Congressional Democrats have been stymied in their effort to raise the federal minimum wage from the current $7.25 to $10.10 an hour over the next 30 months. With 13 states pegging their own minimum wage to the federal government’s, an increase in that rate would also increase the in-state rates.
Careers publisher Monster Worldwide this morning outlined a sweeping new strategy that vastly expands its job offerings and the universe of candidates — by aggregating them from social sites and the Internet generally — and introduces new pricing models that will allow it to attract the smallest employer.
Monster’s Strategy Briefing conducted for investors, analysts, and others at company headquarters in Weston, Mass., is bold and, in the words of Chairman, President and CEO Sal Iannuzzi, “This is disruptive to everyone of our competitors.”
It puts the company in head-to-head competition with Indeed and other job aggregators, changes the game for job boards with the traditional pay to post pricing model, challenges LinkedIn, and even takes on low-priced, entry-level oriented Craigslist.
Until now Indeed’s growth has come with little marketing effort on its part. In less than a decade the job aggregator has gone from startup to take first place (or second, depending on what’s being counted) in job search traffic in the U.S. and in many parts of Europe. It’s less well known elsewhere, principally in Asia.
With National Nurses Week beginning today, Wanted Analytics took a fresh look at the hiring demand for nurses and found, to the surprise of no one who recruits and hires these professionals, that the number of advertised positions continues to rise.
The recession the nation is still climbing out of dampened demand at the end of the last decade, but since, hiring has come roaring back. Wanted’s report says the number of nursing jobs advertised online in the last 90 days was 18% higher than a year ago. Registered nurse was the most in-demand position, accounting for 63% of the posted jobs.
How many jobs does that represent? Wanted, which aggregates and analyzes help wanted postings from thousands of sites — corporate, agency and job boards — reports there were 850,000 different nursing jobs online during the last 90 days. A little simple math tells us 535,500 of them were for RNs.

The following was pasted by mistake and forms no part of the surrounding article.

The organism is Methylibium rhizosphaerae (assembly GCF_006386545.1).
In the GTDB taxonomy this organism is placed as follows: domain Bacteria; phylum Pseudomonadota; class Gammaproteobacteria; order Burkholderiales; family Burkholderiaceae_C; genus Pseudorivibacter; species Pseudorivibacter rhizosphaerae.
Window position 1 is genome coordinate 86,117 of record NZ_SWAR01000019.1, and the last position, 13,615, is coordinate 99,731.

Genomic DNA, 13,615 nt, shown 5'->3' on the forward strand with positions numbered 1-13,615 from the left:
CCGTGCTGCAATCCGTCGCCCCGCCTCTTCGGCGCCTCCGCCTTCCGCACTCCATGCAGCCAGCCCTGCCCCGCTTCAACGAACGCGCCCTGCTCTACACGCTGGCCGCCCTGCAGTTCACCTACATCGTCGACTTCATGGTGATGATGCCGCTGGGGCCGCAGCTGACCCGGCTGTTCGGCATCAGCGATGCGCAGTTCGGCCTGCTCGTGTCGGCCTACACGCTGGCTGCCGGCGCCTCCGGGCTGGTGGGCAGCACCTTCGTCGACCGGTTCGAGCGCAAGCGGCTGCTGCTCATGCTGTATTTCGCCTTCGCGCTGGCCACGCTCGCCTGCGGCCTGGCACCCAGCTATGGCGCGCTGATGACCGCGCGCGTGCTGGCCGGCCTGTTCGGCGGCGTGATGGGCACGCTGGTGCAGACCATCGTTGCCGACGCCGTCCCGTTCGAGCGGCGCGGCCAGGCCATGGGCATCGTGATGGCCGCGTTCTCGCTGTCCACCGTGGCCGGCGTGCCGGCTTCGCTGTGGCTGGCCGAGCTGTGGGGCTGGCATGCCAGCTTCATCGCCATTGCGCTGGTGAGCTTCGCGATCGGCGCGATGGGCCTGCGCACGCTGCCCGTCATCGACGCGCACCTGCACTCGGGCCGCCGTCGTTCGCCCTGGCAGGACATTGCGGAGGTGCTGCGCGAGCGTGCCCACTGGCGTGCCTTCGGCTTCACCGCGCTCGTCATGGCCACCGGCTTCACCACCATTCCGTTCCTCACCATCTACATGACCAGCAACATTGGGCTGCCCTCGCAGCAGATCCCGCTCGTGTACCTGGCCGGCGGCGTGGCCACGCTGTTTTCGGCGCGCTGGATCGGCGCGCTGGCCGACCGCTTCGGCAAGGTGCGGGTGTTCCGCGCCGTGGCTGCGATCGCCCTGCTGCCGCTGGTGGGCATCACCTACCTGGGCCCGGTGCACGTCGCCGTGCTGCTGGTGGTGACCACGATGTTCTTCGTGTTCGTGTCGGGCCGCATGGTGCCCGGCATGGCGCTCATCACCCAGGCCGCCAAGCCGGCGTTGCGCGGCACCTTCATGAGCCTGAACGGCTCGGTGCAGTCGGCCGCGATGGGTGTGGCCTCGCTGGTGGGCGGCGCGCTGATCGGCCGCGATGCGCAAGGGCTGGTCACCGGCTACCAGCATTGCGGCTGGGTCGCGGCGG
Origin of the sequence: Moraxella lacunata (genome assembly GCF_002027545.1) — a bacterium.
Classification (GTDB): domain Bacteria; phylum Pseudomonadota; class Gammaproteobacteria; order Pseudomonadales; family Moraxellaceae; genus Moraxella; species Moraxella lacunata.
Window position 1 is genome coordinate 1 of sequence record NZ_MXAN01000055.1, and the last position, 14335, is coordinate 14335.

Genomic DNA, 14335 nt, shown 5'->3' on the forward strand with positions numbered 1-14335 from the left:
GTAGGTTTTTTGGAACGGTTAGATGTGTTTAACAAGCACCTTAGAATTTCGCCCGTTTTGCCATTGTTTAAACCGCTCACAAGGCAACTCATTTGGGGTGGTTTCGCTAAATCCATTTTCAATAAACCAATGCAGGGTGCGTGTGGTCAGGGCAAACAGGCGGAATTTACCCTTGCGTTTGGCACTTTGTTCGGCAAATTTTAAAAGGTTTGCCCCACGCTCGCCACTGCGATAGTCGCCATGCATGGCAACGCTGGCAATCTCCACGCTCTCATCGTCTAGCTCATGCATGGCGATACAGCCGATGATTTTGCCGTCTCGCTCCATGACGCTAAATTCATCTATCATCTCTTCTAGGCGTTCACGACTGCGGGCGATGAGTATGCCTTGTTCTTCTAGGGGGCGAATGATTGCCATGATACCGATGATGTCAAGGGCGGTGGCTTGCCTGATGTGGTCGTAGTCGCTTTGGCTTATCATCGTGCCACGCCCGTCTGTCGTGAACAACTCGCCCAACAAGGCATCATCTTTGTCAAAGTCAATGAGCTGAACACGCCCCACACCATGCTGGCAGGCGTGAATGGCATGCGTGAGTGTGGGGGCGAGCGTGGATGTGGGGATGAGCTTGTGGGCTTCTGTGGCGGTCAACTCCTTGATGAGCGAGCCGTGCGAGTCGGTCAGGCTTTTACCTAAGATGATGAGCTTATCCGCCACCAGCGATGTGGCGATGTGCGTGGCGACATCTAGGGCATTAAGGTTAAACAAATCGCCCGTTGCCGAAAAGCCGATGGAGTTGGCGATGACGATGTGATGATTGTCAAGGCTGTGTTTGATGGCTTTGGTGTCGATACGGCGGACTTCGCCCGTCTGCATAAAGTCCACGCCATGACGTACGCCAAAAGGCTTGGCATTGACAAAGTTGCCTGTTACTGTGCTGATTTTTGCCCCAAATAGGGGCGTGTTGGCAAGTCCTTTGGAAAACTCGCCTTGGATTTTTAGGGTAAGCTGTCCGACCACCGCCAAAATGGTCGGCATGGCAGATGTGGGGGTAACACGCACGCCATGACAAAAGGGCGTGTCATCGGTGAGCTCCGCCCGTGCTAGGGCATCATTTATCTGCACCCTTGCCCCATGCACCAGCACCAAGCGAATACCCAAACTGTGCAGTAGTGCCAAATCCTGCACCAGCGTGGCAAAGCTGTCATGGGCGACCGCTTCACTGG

All but the most optimistic of economists expected the jobs numbers to be strong, but nowhere near 300k, with the consensus of surveys placing the increase in the range of 210,000 to 220,000. The unemployment rate was forecast to decline only by a tenth of a point from March’s 6.7 percent.
By any measure, the first quarter was a mixed bag for the employment advertising business. The three public companies — Monster, Dice, and LinkedIn — all reported numbers that in some way didn’t hit what Wall Street investors were expecting or wanted.
CareerBuilder, privately held by a group of publishing companies lead by Gannett, its biggest shareholder, said it had North American revenue of $167 million, barely a 1% increase from Q1 last year. It provides no other numbers.
If you place administrative staff, you know the market has been soft. After spiking up shortly after the U.S. began to emerge from the depths of the recession, job growth has been, at best, flat. As the accompanying chart from Indeed shows, the trend for administrative assistant titled jobs has been decidedly negative.
However, we’re just beginning to see an emerging market in healthcare for skilled clerical workers. The demand for medical scribes, an old, now new occupation, is growing at a furious pace.
This morning’s private sector employment report from ADP is buoying hopes the jobs market is picking up after after a slow winter. The payroll processor and HR services firm said the U.S. economy created 220,000 new private sector jobs in April, about 10,000 more than analysts were expecting.
The monthly ADP National Employment Report also upped the number of jobs initially reported for March by 18,000.